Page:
Expectations have never been higher for Toronto FC. A record-setting season has the Reds as clear favourites to win this year’s MLS title. With success comes a different feel for the playoff run this time around. A first-round bye has the team well rested with plenty of time to prepare. And home-field advantage throughout the playoffs means Toronto will play the last game of 2017 at BMO Field – where they lost just once this season.
Decision Day arrives Sunday in Major League Soccer. It’s the final match day of the season, with all 22 teams playing simultaneously with postseason seeding and one playoff spot still to be decided. The pressure is off Toronto FC this time around, having already secured top spot in the Eastern Conference (and MLS), giving them a first-round bye and home-field advantage all the way to MLS Cup. But that doesn’t mean Sunday’s trip to Atlanta doesn’t matter.
Toronto FC is the top team in Major League Soccer for the 2017 regular season after a 4-2 home win over the New York Red Bulls on Saturday night. Nothing ever comes easy for TFC. The team went from up 2-0 and in cruise control in the first half to a 2-2 tie with less than 15 minutes to go. A Victor Vazquez penalty and Justin Morrow’s third goal of the night ensured it was another special night at BMO Field.
Muck Rack makes it simple to find people, tweets, or articles that mention any name, keyword, company, hashtag etc. We've compiled this guide to help you make the most of your search.
Selecting a term
Start searching tweets, articles from media outlets, articles mentioned in tweets, journalists'
names, titles and bios with some suggested searches:
Companies or Topics (e.g. iPhone, Microsoft)
Phrases (e.g. "cloud computing") — use quotes to keep the terms together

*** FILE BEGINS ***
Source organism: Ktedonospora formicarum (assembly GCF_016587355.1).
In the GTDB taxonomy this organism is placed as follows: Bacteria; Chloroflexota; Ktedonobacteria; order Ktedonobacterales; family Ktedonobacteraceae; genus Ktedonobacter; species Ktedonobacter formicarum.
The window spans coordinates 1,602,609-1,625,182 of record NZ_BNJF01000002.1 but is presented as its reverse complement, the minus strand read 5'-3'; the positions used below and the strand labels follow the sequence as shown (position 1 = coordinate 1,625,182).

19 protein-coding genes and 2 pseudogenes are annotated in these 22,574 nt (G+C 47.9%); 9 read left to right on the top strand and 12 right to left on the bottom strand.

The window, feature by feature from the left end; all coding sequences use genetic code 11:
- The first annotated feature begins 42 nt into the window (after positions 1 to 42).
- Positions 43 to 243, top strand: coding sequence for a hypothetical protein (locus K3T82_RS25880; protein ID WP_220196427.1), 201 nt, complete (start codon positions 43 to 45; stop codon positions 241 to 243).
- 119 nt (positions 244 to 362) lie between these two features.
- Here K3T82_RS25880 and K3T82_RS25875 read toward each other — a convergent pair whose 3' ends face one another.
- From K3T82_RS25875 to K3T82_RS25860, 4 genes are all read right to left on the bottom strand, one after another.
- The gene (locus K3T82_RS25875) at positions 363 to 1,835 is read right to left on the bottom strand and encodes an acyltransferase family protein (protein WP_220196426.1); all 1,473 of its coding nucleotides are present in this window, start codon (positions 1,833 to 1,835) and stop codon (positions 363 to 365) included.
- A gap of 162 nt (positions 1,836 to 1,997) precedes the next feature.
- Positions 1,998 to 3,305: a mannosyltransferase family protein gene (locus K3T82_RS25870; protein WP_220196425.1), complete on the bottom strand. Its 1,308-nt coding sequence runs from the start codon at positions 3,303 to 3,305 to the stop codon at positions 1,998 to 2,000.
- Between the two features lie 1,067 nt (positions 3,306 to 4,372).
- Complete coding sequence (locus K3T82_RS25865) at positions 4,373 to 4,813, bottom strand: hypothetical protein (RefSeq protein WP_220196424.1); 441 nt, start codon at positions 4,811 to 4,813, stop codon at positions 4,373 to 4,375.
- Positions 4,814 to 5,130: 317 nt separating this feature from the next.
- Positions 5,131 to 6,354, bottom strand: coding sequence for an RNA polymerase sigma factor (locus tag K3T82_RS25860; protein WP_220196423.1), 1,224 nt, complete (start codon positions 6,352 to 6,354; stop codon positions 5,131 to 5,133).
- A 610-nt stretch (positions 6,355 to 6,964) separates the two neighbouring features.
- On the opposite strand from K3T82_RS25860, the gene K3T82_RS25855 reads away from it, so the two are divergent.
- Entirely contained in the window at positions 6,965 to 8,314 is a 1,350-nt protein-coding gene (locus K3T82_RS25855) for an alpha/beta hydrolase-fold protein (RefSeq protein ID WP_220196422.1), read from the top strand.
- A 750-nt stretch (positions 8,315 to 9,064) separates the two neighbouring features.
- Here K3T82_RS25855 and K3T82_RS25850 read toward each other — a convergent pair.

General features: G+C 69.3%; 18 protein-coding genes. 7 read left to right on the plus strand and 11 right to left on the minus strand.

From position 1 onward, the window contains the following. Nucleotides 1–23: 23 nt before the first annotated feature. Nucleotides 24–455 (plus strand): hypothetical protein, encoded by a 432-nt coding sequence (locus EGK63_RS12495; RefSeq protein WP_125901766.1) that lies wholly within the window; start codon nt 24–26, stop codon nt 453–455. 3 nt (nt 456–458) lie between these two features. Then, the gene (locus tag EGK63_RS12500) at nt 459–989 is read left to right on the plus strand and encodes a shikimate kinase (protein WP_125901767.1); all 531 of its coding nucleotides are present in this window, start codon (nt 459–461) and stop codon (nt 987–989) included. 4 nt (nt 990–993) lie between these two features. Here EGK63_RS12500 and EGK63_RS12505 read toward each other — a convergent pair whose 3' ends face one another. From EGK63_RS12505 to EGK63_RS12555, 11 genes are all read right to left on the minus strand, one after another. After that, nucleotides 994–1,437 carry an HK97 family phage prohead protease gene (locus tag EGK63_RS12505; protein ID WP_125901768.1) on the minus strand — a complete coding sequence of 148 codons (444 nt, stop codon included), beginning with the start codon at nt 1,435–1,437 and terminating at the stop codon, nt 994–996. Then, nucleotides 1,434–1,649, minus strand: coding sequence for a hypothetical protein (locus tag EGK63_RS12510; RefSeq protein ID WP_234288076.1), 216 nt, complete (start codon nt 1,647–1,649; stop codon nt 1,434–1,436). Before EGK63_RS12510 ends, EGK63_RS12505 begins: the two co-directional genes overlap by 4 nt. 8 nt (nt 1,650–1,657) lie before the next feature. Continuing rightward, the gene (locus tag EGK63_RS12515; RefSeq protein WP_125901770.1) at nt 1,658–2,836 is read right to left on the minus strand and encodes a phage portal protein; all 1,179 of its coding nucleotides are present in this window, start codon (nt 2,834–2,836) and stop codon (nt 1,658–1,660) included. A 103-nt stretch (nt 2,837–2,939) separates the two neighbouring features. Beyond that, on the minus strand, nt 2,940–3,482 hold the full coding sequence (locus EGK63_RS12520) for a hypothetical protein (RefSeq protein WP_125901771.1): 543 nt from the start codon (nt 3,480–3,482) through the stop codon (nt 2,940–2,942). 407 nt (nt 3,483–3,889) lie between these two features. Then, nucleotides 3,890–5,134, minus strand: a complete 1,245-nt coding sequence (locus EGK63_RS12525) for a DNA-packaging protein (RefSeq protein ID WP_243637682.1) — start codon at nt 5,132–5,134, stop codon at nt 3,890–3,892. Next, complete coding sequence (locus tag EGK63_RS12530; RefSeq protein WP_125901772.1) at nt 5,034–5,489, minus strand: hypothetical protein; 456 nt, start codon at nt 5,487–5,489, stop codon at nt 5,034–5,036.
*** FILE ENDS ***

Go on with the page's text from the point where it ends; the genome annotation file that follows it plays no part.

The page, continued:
Twitter handles (e.g. @username) — returns those who have mentioned or replied to
Names (e.g. "David Pogue")
Hashtags (e.g. #sxsw, #london2012)
Bio details (e.g. vegan, Olympics, father)
Muck Rack's Advanced Search allows for many boolean operators.
Find results that mention multiple specified terms, use AND or
+. For example, ensure each result contains both Elon Musk and Mark Zuckerberg by
searching Musk AND Zuckerberg or Musk + Zuckerberg.
Use the operators OR or , to broaden your search when you'd like either of
multiple terms to appear in results. (This is the default behavior of our search when no operators
are used). For example, results will contain either cake or cookie by searching cake OR cookie or cake,cookie
Use NOT or - to subtract results from your search. For
example, searching Disney will yield results about the Walt Disney Company as well as Walt Disney
World Resort. To exclude mentions of Disney World, search for Disney -World or Disney
When using one of these operators with a phrase, enclose it in quotation marks. For example, you can
find results about smartphones excluding Apple's iPhone 4S by searching smartphone -"iPhone
Exact case matching or punctuation
If you're searching for a brand name or keyword that relies on specific punctuation marks or capitalization, you can
find results that match your exact query by adding matchcase: before the keyword you're searching for, like matchcase:E*TRADE .
Use parentheses to separate multiple
boolean phrases. For example, to find journalists talking about having fun in Disney World or
Disneyland, search for ("disney world" OR disneyland) AND fun.
An asterisk can be used to search for any variation of a root word truncated by the asterisk. For example, searching for admin* will return results for administrator, administration, administer, administered, etc.
A near operator is an AND operator where you can control the distance between the words. You can vary the distance the near operation uses by adding a forward slash and number (between 0-99) such as strawberries NEAR/10 "whipped cream", which means the strawberries must exist within 10 words of "whipped cream".